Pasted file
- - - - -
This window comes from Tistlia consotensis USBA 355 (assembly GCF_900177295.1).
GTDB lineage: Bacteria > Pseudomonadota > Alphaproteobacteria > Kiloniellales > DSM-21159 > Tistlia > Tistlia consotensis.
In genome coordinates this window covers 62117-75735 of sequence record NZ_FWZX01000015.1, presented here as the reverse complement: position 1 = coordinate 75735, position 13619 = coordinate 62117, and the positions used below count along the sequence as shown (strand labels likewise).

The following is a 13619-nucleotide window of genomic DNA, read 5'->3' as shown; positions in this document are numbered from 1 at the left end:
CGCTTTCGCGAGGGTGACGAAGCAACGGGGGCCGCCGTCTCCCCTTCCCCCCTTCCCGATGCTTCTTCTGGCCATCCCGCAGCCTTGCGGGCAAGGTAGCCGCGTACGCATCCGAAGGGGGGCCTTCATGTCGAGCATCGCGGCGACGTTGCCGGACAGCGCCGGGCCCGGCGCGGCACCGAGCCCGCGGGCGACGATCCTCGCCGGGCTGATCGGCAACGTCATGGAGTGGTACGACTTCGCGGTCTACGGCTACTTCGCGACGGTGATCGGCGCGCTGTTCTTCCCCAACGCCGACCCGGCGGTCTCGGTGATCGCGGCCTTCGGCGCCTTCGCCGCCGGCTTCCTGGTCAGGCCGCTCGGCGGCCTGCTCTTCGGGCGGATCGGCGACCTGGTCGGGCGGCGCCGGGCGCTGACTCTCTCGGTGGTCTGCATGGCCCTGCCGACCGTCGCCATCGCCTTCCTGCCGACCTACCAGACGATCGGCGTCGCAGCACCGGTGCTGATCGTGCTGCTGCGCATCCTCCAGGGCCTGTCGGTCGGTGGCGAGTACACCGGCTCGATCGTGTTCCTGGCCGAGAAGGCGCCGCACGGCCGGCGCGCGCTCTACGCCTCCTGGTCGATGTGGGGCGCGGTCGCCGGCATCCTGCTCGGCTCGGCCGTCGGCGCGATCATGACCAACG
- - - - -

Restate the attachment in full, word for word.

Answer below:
This window comes from Tistlia consotensis USBA 355 (assembly GCF_900177295.1).
GTDB lineage: Bacteria > Pseudomonadota > Alphaproteobacteria > Kiloniellales > DSM-21159 > Tistlia > Tistlia consotensis.
In genome coordinates this window covers 62117-75735 of sequence record NZ_FWZX01000015.1, presented here as the reverse complement: position 1 = coordinate 75735, position 13619 = coordinate 62117, and the positions used below count along the sequence as shown (strand labels likewise).

The following is a 13619-nucleotide window of genomic DNA, read 5'->3' as shown; positions in this document are numbered from 1 at the left end:
CGCTTTCGCGAGGGTGACGAAGCAACGGGGGCCGCCGTCTCCCCTTCCCCCCTTCCCGATGCTTCTTCTGGCCATCCCGCAGCCTTGCGGGCAAGGTAGCCGCGTACGCATCCGAAGGGGGGCCTTCATGTCGAGCATCGCGGCGACGTTGCCGGACAGCGCCGGGCCCGGCGCGGCACCGAGCCCGCGGGCGACGATCCTCGCCGGGCTGATCGGCAACGTCATGGAGTGGTACGACTTCGCGGTCTACGGCTACTTCGCGACGGTGATCGGCGCGCTGTTCTTCCCCAACGCCGACCCGGCGGTCTCGGTGATCGCGGCCTTCGGCGCCTTCGCCGCCGGCTTCCTGGTCAGGCCGCTCGGCGGCCTGCTCTTCGGGCGGATCGGCGACCTGGTCGGGCGGCGCCGGGCGCTGACTCTCTCGGTGGTCTGCATGGCCCTGCCGACCGTCGCCATCGCCTTCCTGCCGACCTACCAGACGATCGGCGTCGCAGCACCGGTGCTGATCGTGCTGCTGCGCATCCTCCAGGGCCTGTCGGTCGGTGGCGAGTACACCGGCTCGATCGTGTTCCTGGCCGAGAAGGCGCCGCACGGCCGGCGCGCGCTCTACGCCTCCTGGTCGATGTGGGGCGCGGTCGCCGGCATCCTGCTCGGCTCGGCCGTCGGCGCGATCATGACCAACG